Ed had a formative experience one day in the summer of ‘63. A strange bird had been trapped in a backyard pen, and Ed was tagged to go help his Dad release it.
Ed stood by transfixed as his Dad skilfully caught the bird, then was given a close, careful look as the bird was set free, squawking furiously. The bird was colorful and ornate, with long orange legs and fiery eyes. After identifying it as a Green Heron with the help of a book his Grandmother had given him, Ed set out into the woods and fields to see what other cool birds he’d been missing all those 12 years.
Ed also drew a lot as a kid and would like to take this moment to thank his Mom and Dad for routinely heaping praise on his artistic efforts.
At the same time, Ed developed a skeptical view of art. He remembers watching a particularly beautiful sunset in 1961 over Miller Mountain, (west of Scranton, PA) and deciding that any attempt to capture the scene would be doomed. It could never bring back the moment, and that was where the beauty was truly located.
Twenty years later, after moves to Portland, OR, Albuquerque, NM and finally Seattle, Ed reconsidered the point. Stalled journalism-career hopes and four bare walls in his apartment helped invite Ed back to art. He bought a set of acrylic paints, and was very proud of his first modest success, a portrait of a regal-looking Green Heron commanding a view of a wooded pond, since lost in a house fire.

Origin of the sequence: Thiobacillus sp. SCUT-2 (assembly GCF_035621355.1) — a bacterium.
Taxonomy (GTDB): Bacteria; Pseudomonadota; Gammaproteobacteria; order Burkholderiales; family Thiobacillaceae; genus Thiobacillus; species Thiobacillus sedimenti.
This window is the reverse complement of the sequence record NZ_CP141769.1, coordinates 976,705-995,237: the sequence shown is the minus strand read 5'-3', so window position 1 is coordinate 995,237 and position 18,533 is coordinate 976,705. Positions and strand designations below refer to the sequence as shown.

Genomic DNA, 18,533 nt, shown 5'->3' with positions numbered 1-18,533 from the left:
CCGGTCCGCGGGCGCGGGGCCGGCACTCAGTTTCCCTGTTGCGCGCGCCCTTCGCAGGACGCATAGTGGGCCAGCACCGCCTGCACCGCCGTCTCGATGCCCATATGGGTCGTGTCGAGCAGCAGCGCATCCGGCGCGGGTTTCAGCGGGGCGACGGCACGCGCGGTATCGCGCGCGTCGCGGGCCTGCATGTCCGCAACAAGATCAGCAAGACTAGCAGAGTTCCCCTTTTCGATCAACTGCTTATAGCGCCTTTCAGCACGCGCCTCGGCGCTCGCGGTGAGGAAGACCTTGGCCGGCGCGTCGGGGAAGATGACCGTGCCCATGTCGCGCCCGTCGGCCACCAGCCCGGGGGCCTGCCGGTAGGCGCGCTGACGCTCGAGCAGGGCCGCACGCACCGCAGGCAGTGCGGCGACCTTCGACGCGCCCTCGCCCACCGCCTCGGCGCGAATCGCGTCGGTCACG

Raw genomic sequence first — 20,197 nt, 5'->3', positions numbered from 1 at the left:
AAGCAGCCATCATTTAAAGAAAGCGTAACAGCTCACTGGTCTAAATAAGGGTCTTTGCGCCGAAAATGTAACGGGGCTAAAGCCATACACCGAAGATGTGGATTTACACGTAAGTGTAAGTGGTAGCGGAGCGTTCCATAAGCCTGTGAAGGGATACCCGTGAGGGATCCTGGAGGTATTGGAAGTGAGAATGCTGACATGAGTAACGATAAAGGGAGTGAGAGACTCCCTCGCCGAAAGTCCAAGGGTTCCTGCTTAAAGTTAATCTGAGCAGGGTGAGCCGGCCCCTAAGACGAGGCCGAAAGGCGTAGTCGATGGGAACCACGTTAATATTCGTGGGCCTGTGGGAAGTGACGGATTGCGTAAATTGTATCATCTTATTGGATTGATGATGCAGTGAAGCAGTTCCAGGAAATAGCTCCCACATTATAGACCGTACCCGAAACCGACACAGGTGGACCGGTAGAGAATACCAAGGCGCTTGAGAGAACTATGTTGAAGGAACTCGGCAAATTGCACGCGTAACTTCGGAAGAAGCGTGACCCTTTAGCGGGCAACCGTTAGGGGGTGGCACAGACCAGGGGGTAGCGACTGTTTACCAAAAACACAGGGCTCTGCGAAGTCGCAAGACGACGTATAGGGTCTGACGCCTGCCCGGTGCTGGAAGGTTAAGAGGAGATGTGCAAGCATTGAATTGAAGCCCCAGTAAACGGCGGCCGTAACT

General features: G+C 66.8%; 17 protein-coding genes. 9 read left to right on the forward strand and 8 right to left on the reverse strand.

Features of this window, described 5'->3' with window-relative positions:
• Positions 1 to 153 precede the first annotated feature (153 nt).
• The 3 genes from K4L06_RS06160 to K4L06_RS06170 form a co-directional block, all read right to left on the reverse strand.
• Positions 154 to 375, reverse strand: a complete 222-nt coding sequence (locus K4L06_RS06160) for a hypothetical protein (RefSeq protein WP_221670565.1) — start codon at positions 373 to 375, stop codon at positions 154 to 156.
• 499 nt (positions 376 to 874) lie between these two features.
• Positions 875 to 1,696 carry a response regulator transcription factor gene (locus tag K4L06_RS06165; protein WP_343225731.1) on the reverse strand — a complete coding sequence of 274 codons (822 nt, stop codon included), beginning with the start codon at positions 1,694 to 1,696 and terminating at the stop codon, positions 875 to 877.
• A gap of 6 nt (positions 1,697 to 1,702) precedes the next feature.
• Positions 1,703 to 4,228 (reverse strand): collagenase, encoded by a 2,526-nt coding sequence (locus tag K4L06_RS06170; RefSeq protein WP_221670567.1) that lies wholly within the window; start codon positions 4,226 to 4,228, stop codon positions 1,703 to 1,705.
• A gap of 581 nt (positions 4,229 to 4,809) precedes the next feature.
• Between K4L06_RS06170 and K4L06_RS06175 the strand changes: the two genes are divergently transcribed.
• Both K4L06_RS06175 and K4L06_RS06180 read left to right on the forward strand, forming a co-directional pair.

In August of 1983 Ed quit his job & has lived on his art sales ever since, publishing and selling his paintings as prints, cards and posters at Seattle’s Pike Place Market. Ed paints in acrylic, freehand, wet-on-dry, relying on as many photos as possible, and always using a mirror to help with perspective.
Ed believes in paying nature & wildlife back for what it gives us. He has sponsored ads in the newspaper, the earliest a tribute to the now-locally-lost Common Nighthawk, and has published posters advocating the purchase of shade-grown coffee.
Ed owes a great debt of gratitude to so many. It is the ideas, positive energy and wonderful feedback from the folks Ed has met at the store that inspire him to keep trying to capture a bit of the beauty from the inspiring moments we are so lucky to have on this earth.
Ed’s actually not one for pleinaire, in spite of this photoshopped image. (We’re working on one of Newbold painting while rappelling down a cliff, but we plan to tilt the photo 90 degrees because Ed is afraid of heights.) Ed doesn’t teach but loves to give out tips and encouragment to aspiring artists. His main tip: Always use a mirror. If you aren’t Mickey Mantle, you are probably either strongly right-handed (as Ed is) or strongly left-handed. Your view of the world is thus strongly distorted. Using a mirror to watch the progress of your work will help you to see it “from the other side.” Also, look at your work from different distances regularly and in different light. Print your work with whatever technology is available: the print will tell you something about your painting that you didn’t already know.